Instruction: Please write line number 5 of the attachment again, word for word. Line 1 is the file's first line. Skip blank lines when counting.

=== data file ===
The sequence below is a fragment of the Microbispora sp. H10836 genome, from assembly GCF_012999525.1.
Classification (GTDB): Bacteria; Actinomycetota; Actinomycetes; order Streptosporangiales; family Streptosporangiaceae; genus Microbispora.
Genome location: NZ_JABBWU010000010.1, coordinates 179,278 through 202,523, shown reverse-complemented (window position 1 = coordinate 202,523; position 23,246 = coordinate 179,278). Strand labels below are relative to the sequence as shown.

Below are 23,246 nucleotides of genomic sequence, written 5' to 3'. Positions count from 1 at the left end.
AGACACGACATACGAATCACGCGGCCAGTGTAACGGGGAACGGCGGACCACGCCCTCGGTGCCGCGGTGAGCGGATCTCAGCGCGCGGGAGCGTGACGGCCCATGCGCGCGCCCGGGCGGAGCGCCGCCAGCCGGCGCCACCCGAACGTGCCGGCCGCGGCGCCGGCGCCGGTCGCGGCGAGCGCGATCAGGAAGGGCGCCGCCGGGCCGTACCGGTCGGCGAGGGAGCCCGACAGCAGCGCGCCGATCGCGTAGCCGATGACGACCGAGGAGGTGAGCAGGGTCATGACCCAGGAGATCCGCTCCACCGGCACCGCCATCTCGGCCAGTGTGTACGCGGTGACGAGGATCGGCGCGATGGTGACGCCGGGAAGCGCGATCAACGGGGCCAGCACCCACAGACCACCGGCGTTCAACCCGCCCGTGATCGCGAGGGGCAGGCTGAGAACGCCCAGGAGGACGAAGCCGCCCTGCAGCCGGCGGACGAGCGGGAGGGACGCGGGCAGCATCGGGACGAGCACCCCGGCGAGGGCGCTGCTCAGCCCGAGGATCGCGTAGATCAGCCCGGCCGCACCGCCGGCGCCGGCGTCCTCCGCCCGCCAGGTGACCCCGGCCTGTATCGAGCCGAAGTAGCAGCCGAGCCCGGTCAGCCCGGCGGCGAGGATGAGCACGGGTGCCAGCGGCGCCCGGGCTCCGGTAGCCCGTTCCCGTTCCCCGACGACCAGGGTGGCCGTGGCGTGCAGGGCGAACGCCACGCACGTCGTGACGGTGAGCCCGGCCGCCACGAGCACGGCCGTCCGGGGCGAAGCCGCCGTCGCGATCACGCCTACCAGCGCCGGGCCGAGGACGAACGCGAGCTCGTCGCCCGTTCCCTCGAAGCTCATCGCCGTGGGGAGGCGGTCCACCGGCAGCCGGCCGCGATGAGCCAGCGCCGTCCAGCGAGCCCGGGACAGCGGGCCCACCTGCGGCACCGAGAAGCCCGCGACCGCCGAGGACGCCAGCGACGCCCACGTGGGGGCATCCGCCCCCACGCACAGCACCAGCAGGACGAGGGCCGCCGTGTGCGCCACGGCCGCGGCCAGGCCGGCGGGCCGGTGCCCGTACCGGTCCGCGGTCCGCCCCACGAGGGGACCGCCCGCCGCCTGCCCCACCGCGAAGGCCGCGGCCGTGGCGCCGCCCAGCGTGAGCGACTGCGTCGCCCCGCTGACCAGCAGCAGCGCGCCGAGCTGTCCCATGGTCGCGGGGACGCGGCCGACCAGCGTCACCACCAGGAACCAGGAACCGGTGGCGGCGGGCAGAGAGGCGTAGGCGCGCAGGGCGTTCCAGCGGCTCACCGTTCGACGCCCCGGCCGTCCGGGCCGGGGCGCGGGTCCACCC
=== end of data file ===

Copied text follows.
AGACACGACATACGAATCACGCGGCCAGTGTAACGGGGAACGGCGGACCACGCCCTCGGTGCCGCGGTGAGCGGATCTCAGCGCGCGGGAGCGTGACGGCCCATGCGCGCGCCCGGGCGGAGCGCCGCCAGCCGGCGCCACCCGAACGTGCCGGCCGCGGCGCCGGCGCCGGTCGCGGCGAGCGCGATCAGGAAGGGCGCCGCCGGGCCGTACCGGTCGGCGAGGGAGCCCGACAGCAGCGCGCCGATCGCGTAGCCGATGACGACCGAGGAGGTGAGCAGGGTCATGACCCAGGAGATCCGCTCCACCGGCACCGCCATCTCGGCCAGTGTGTACGCGGTGACGAGGATCGGCGCGATGGTGACGCCGGGAAGCGCGATCAACGGGGCCAGCACCCACAGACCACCGGCGTTCAACCCGCCCGTGATCGCGAGGGGCAGGCTGAGAACGCCCAGGAGGACGAAGCCGCCCTGCAGCCGGCGGACGAGCGGGAGGGACGCGGGCAGCATCGGGACGAGCACCCCGGCGAGGGCGCTGCTCAGCCCGAGGATCGCGTAGATCAGCCCGGCCGCACCGCCGGCGCCGGCGTCCTCCGCCCGCCAGGTGACCCCGGCCTGTATCGAGCCGAAGTAGCAGCCGAGCCCGGTCAGCCCGGCGGCGAGGATGAGCACGGGTGCCAGCGGCGCCCGGGCTCCGGTAGCCCGTTCCCGTTCCCCGACGACCAGGGTGGCCGTGGCGTGCAGGGCGAACGCCACGCACGTCGTGACGGTGAGCCCGGCCGCCACGAGCACGGCCGTCCGGGGCGAAGCCGCCGTCGCGATCACGCCTACCAGCGCCGGGCCGAGGACGAACGCGAGCTCGTCGCCCGTTCCCTCGAAGCTCATCGCCGTGGGGAGGCGGTCCACCGGCAGCCGGCCGCGATGAGCCAGCGCCGTCCAGCGAGCCCGGGACAGCGGGCCCACCTGCGGCACCGAGAAGCCCGCGACCGCCGAGGACGCCAGCGACGCCCACGTGGGGGCATCCGCCCCCACGCACAGCACCAGCAGGACGAGGGCCGCCGTGTGCGCCACGGCCGCGGCCAGGCCGGCGGGCCGGTGCCCGTACCGGTCCGCGGTCCGCCCCACGAGGGGACCGCCCGCCGCCTGCCCCACCGCGAAGGCCGCGGCCGTGGCGCCGCCCAGCGTGAGCGACTGCGTCGCCCCGCTGACCAGCAGCAGCGCGCCGAGCTGTCCCATGGTCGCGGGGACGCGGCCGACCAGCGTCACCACCAGGAACCAGGAACCGGTGGCGGCGGGCAGAGAGGCGTAGGCGCGCAGGGCGTTCCAGCGGCTCACCGTTCGACGCCCCGGCCGTCCGGGCCGGGGCGCGGGTCCACCC